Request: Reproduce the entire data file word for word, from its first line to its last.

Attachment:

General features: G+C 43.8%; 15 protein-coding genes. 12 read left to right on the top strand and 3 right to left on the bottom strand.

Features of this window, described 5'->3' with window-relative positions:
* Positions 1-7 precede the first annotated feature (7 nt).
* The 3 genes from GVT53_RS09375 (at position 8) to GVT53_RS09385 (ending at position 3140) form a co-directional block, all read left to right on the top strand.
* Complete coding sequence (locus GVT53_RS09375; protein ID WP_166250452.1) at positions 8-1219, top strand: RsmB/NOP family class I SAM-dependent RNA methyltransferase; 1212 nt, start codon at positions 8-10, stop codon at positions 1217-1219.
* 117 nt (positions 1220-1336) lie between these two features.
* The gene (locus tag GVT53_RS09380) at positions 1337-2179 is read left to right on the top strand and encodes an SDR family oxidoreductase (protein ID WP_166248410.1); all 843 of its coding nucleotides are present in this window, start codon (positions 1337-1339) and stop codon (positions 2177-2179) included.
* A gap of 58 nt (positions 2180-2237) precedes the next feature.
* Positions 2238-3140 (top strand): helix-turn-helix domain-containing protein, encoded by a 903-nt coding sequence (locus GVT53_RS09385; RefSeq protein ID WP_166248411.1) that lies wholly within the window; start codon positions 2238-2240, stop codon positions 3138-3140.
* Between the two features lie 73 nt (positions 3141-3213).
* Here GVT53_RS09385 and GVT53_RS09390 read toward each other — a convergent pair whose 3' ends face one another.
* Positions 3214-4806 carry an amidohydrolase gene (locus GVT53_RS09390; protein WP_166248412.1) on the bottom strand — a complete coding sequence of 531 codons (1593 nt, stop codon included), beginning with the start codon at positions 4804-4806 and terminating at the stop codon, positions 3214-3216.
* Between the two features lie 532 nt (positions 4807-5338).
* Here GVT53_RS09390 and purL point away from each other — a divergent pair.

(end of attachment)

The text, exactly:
General features: G+C 43.8%; 15 protein-coding genes. 12 read left to right on the top strand and 3 right to left on the bottom strand.

Features of this window, described 5'->3' with window-relative positions:
* Positions 1-7 precede the first annotated feature (7 nt).
* The 3 genes from GVT53_RS09375 (at position 8) to GVT53_RS09385 (ending at position 3140) form a co-directional block, all read left to right on the top strand.
* Complete coding sequence (locus GVT53_RS09375; protein ID WP_166250452.1) at positions 8-1219, top strand: RsmB/NOP family class I SAM-dependent RNA methyltransferase; 1212 nt, start codon at positions 8-10, stop codon at positions 1217-1219.
* 117 nt (positions 1220-1336) lie between these two features.
* The gene (locus tag GVT53_RS09380) at positions 1337-2179 is read left to right on the top strand and encodes an SDR family oxidoreductase (protein ID WP_166248410.1); all 843 of its coding nucleotides are present in this window, start codon (positions 1337-1339) and stop codon (positions 2177-2179) included.
* A gap of 58 nt (positions 2180-2237) precedes the next feature.
* Positions 2238-3140 (top strand): helix-turn-helix domain-containing protein, encoded by a 903-nt coding sequence (locus GVT53_RS09385; RefSeq protein ID WP_166248411.1) that lies wholly within the window; start codon positions 2238-2240, stop codon positions 3138-3140.
* Between the two features lie 73 nt (positions 3141-3213).
* Here GVT53_RS09385 and GVT53_RS09390 read toward each other — a convergent pair whose 3' ends face one another.
* Positions 3214-4806 carry an amidohydrolase gene (locus GVT53_RS09390; protein WP_166248412.1) on the bottom strand — a complete coding sequence of 531 codons (1593 nt, stop codon included), beginning with the start codon at positions 4804-4806 and terminating at the stop codon, positions 3214-3216.
* Between the two features lie 532 nt (positions 4807-5338).
* Here GVT53_RS09390 and purL point away from each other — a divergent pair.